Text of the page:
I’ve recently read several articles or blog posts denouncing both the women’s march, and the march for science.

“Life is great! Look at all we have! I’m perfectly happy with my life. We don’t need to keep studying this or that, it’s a waste of money.” 


“Well, look at all the rights women have compared to those other backward countries. And Americans treat everyone equally and give everyone a chance.”

Seriously? Is your blindness just ignorance or willful denial?

People are marching because even though we have things really great compared to the rest of the world, it’s still not perfect (or even close). And we’re striving for perfect balance, perfect equality. And because things have been happening that perhaps could imply that we are not going to be allowed the freedoms and rights and access that we have been.

And because we (especially women and other minorities) have to “BE ALLOWED.” We are allowed to vote, we are allowed free speech, and religion, we are allowed to be “equal.” That’s not what having rights is about. Rights are things you can’t take back. But that’s not what we have these days. And more could be coming down the line

Society can turn on a dime, and people can lose what they have overnight. With the stroke of a pen, suddenly certain religions aren’t allowed entry to the country. Or wonderful grand natural parks are suddenly no longer sacred. Or scientists are only allowed to do “approved” science.  Or a black man can’t walk the streets free from fear of the authorities.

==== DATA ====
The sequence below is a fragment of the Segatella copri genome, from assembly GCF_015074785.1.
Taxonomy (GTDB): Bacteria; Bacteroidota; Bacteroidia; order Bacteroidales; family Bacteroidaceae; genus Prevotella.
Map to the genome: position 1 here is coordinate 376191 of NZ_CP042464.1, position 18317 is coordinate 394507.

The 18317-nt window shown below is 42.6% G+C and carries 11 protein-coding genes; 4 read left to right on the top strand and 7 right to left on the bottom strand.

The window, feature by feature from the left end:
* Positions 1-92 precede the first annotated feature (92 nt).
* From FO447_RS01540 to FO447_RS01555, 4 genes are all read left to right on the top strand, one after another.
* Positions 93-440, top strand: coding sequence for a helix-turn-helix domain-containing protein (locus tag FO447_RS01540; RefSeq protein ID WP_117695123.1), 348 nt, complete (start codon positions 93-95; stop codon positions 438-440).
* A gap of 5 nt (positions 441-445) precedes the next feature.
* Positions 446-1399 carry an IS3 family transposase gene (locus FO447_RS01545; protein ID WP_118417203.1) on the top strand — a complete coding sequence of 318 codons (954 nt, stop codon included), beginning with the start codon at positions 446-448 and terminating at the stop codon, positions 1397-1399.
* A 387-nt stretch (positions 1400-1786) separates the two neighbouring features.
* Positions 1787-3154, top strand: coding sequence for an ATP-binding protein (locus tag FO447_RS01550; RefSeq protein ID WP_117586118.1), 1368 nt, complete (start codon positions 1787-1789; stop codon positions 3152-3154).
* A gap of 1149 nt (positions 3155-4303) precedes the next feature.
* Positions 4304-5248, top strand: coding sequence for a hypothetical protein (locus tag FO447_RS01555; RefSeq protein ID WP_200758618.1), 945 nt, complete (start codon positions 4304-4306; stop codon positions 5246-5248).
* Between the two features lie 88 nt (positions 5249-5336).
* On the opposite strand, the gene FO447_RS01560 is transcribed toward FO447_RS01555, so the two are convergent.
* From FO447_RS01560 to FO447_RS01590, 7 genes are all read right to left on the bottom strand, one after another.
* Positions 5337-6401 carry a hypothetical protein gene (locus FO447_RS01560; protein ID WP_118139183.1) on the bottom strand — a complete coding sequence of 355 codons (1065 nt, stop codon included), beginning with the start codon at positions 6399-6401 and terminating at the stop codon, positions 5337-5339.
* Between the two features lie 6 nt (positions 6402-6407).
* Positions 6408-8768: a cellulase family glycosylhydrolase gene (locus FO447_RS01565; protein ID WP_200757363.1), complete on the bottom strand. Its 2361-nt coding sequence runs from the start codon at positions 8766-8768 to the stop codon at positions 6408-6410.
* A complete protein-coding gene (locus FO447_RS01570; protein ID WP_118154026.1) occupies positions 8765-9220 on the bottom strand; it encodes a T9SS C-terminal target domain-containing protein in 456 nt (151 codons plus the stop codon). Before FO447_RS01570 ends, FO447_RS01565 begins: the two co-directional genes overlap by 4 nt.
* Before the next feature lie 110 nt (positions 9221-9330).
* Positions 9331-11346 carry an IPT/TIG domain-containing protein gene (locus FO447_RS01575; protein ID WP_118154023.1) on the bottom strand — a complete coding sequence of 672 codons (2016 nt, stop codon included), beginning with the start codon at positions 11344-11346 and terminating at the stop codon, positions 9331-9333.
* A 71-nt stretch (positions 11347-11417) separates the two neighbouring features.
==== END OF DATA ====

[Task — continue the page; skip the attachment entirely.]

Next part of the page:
I think all people (but especially women) would just like all people to know that we are paying attention, that we are not going without a fight. That we are out here, working on changing the culture, and will not step back into the “good old days” when women didn’t have to be bothered to vote or own property or travel unchaperoned.




One thought on “Why are we marching? Really?

  1. It is true. I have worked many years in a man’s world. I am blessed to be where I am today without a college degree, but I often am reminded ever so subtly that I am a woman and do not have the capacity to ‘figure things out’.
    I was told by a former director once that I could not be given a raise because if they paid me that amount they could get a ‘real person’ to do the job.
    I am very close to retirement now, and I hope to break into an online working world where I am not judged by whether I am a woman.


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